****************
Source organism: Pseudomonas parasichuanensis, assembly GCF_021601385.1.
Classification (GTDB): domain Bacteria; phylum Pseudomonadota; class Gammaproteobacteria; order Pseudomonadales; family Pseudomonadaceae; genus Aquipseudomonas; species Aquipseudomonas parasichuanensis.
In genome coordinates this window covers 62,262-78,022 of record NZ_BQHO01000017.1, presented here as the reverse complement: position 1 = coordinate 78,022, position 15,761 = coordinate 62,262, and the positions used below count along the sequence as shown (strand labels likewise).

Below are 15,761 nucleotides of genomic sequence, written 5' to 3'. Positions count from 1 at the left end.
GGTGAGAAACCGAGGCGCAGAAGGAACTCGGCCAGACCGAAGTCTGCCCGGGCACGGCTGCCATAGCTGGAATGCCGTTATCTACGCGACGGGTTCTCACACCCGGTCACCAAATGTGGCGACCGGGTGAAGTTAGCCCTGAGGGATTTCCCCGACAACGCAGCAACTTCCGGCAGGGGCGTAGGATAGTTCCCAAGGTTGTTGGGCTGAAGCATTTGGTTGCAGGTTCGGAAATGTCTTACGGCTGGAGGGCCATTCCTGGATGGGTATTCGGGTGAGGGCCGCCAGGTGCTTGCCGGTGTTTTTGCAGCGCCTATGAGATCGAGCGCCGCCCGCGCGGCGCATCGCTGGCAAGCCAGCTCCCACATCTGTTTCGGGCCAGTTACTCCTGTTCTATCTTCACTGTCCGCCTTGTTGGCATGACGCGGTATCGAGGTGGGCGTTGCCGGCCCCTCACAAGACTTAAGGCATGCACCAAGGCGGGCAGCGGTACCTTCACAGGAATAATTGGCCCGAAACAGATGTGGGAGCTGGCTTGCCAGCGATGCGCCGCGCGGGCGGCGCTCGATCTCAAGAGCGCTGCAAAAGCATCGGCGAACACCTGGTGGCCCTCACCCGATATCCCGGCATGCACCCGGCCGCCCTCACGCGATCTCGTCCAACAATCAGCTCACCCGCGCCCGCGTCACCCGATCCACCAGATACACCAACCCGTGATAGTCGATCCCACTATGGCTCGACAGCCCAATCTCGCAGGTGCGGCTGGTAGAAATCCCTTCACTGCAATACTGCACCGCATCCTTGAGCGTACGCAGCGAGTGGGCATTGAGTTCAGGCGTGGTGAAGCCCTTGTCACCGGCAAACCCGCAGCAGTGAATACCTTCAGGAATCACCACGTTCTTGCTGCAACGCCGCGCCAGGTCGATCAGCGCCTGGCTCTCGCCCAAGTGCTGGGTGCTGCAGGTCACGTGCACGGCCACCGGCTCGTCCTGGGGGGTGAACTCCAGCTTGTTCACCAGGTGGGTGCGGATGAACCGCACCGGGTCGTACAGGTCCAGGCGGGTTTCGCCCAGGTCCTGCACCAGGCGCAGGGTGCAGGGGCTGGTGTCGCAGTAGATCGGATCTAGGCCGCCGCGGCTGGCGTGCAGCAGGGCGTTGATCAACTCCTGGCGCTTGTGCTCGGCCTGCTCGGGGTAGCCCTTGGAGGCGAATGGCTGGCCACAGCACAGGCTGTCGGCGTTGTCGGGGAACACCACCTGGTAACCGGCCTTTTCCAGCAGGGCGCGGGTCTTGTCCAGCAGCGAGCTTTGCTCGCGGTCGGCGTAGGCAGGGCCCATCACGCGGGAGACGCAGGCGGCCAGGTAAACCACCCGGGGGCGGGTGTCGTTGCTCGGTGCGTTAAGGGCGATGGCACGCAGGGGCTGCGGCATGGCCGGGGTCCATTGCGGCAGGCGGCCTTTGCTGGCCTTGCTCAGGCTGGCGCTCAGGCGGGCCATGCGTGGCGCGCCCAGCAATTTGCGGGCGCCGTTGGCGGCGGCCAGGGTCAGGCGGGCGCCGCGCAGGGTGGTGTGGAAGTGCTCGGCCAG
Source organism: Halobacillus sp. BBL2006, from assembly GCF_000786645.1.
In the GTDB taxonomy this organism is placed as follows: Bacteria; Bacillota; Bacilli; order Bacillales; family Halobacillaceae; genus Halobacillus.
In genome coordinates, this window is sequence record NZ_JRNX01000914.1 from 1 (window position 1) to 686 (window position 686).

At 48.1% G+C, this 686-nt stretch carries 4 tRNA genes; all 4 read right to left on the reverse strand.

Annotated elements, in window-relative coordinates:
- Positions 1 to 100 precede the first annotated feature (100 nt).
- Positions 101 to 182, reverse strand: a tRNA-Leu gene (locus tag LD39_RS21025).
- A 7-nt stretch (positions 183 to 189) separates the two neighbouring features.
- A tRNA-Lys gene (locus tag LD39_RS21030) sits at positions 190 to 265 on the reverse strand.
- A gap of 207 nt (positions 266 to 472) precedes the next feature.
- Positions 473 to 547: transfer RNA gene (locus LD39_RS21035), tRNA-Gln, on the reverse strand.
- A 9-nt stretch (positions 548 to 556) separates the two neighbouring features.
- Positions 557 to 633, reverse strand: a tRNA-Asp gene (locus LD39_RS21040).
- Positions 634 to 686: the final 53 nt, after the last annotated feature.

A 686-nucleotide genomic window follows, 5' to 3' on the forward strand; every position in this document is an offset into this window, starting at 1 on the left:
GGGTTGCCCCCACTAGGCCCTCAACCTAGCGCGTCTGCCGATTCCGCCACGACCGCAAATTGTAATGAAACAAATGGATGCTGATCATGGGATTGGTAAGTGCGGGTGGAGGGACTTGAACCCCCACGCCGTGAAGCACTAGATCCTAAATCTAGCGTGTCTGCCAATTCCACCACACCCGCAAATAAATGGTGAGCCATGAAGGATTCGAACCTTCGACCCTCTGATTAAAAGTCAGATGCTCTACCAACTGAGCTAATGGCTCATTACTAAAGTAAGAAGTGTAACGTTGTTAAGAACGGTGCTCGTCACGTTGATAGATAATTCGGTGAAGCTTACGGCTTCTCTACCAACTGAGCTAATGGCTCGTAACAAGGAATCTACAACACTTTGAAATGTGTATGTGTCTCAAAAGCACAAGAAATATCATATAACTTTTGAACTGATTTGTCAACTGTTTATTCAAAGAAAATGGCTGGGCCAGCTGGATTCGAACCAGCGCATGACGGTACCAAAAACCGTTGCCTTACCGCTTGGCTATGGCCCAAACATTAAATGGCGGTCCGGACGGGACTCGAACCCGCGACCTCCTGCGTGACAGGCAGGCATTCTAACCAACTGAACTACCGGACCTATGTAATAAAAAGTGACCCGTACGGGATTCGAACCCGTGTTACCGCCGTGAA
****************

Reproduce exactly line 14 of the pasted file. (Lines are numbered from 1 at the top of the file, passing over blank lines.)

- A tRNA-Lys gene (locus tag LD39_RS21030) sits at positions 190 to 265 on the reverse strand.